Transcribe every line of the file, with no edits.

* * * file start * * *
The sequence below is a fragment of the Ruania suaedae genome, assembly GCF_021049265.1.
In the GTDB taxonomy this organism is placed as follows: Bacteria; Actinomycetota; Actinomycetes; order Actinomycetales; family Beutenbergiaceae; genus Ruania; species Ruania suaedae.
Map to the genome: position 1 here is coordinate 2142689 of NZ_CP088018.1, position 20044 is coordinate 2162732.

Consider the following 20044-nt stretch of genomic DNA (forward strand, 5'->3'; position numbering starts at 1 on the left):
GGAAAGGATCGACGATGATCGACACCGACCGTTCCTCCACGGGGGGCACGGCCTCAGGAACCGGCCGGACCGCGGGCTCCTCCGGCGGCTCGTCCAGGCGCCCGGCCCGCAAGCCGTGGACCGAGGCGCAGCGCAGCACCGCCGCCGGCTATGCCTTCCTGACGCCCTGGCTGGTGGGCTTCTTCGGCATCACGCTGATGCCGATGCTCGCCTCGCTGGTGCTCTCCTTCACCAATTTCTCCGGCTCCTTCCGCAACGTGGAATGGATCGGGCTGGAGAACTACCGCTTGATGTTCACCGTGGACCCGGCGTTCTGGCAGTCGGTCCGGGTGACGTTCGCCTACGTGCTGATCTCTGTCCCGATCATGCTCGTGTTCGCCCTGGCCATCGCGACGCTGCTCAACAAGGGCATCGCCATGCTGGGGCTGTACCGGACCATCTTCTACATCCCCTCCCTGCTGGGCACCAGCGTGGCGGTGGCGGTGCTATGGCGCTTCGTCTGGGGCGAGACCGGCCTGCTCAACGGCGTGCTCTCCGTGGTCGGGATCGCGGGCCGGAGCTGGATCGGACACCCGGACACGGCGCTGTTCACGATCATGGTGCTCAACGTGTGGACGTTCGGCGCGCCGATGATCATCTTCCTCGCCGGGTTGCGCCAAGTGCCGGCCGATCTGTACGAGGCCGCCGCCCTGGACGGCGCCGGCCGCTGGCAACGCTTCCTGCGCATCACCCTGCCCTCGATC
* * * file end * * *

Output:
The sequence below is a fragment of the Ruania suaedae genome, assembly GCF_021049265.1.
In the GTDB taxonomy this organism is placed as follows: Bacteria; Actinomycetota; Actinomycetes; order Actinomycetales; family Beutenbergiaceae; genus Ruania; species Ruania suaedae.
Map to the genome: position 1 here is coordinate 2142689 of NZ_CP088018.1, position 20044 is coordinate 2162732.

Consider the following 20044-nt stretch of genomic DNA (forward strand, 5'->3'; position numbering starts at 1 on the left):
GGAAAGGATCGACGATGATCGACACCGACCGTTCCTCCACGGGGGGCACGGCCTCAGGAACCGGCCGGACCGCGGGCTCCTCCGGCGGCTCGTCCAGGCGCCCGGCCCGCAAGCCGTGGACCGAGGCGCAGCGCAGCACCGCCGCCGGCTATGCCTTCCTGACGCCCTGGCTGGTGGGCTTCTTCGGCATCACGCTGATGCCGATGCTCGCCTCGCTGGTGCTCTCCTTCACCAATTTCTCCGGCTCCTTCCGCAACGTGGAATGGATCGGGCTGGAGAACTACCGCTTGATGTTCACCGTGGACCCGGCGTTCTGGCAGTCGGTCCGGGTGACGTTCGCCTACGTGCTGATCTCTGTCCCGATCATGCTCGTGTTCGCCCTGGCCATCGCGACGCTGCTCAACAAGGGCATCGCCATGCTGGGGCTGTACCGGACCATCTTCTACATCCCCTCCCTGCTGGGCACCAGCGTGGCGGTGGCGGTGCTATGGCGCTTCGTCTGGGGCGAGACCGGCCTGCTCAACGGCGTGCTCTCCGTGGTCGGGATCGCGGGCCGGAGCTGGATCGGACACCCGGACACGGCGCTGTTCACGATCATGGTGCTCAACGTGTGGACGTTCGGCGCGCCGATGATCATCTTCCTCGCCGGGTTGCGCCAAGTGCCGGCCGATCTGTACGAGGCCGCCGCCCTGGACGGCGCCGGCCGCTGGCAACGCTTCCTGCGCATCACCCTGCCCTCGATC